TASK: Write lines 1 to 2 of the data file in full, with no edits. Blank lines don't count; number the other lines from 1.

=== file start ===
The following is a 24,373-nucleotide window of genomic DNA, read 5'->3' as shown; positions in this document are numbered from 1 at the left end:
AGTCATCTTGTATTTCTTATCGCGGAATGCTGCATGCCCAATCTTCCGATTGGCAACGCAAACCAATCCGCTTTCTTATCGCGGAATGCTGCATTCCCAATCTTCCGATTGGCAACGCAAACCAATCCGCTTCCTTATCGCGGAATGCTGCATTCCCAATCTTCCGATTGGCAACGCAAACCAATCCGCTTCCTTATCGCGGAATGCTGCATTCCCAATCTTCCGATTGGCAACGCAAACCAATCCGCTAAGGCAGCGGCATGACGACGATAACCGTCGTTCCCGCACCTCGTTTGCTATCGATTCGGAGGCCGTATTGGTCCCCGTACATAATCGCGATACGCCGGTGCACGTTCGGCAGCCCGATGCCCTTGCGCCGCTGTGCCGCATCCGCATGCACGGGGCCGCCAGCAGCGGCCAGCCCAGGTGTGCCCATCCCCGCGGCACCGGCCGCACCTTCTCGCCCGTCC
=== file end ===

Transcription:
The following is a 24,373-nucleotide window of genomic DNA, read 5'->3' as shown; positions in this document are numbered from 1 at the left end:
AGTCATCTTGTATTTCTTATCGCGGAATGCTGCATGCCCAATCTTCCGATTGGCAACGCAAACCAATCCGCTTTCTTATCGCGGAATGCTGCATTCCCAATCTTCCGATTGGCAACGCAAACCAATCCGCTTCCTTATCGCGGAATGCTGCATTCCCAATCTTCCGATTGGCAACGCAAACCAATCCGCTTCCTTATCGCGGAATGCTGCATTCCCAATCTTCCGATTGGCAACGCAAACCAATCCGCTAAGGCAGCGGCATGACGACGATAACCGTCGTTCCCGCACCTCGTTTGCTATCGATTCGGAGGCCGTATTGGTCCCCGTACATAATCGCGATACGCCGGTGCACGTTCGGCAGCCCGATGCCCTTGCGCCGCTGTGCCGCATCCGCATGCACGGGGCCGCCAGCAGCGGCCAGCCCAGGTGTGCCCATCCCCGCGGCACCGGCCGCACCTTCTCGCCCGTCC